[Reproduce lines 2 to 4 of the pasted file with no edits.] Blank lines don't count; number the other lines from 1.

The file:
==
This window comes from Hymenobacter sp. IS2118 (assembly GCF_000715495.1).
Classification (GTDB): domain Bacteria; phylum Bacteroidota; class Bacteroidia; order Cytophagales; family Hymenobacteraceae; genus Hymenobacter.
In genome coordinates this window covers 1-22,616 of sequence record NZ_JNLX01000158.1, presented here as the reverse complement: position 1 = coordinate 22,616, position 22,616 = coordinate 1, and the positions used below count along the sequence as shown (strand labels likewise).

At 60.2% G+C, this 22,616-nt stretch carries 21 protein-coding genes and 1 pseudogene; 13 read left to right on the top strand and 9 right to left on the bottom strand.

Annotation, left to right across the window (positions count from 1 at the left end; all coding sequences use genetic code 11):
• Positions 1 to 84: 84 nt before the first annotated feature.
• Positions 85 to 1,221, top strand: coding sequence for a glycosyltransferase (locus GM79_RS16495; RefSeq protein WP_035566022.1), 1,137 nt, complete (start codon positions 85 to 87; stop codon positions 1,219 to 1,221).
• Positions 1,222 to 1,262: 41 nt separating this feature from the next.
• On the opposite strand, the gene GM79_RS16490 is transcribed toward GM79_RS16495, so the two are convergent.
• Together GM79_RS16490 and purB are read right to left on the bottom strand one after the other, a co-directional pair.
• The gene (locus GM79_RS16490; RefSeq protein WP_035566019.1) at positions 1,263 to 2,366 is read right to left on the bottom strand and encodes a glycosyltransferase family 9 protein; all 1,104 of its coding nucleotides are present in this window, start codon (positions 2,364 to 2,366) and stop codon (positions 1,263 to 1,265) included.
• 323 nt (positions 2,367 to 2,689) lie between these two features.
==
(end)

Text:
Classification (GTDB): domain Bacteria; phylum Bacteroidota; class Bacteroidia; order Cytophagales; family Hymenobacteraceae; genus Hymenobacter.
In genome coordinates this window covers 1-22,616 of sequence record NZ_JNLX01000158.1, presented here as the reverse complement: position 1 = coordinate 22,616, position 22,616 = coordinate 1, and the positions used below count along the sequence as shown (strand labels likewise).

At 60.2% G+C, this 22,616-nt stretch carries 21 protein-coding genes and 1 pseudogene; 13 read left to right on the top strand and 9 right to left on the bottom strand.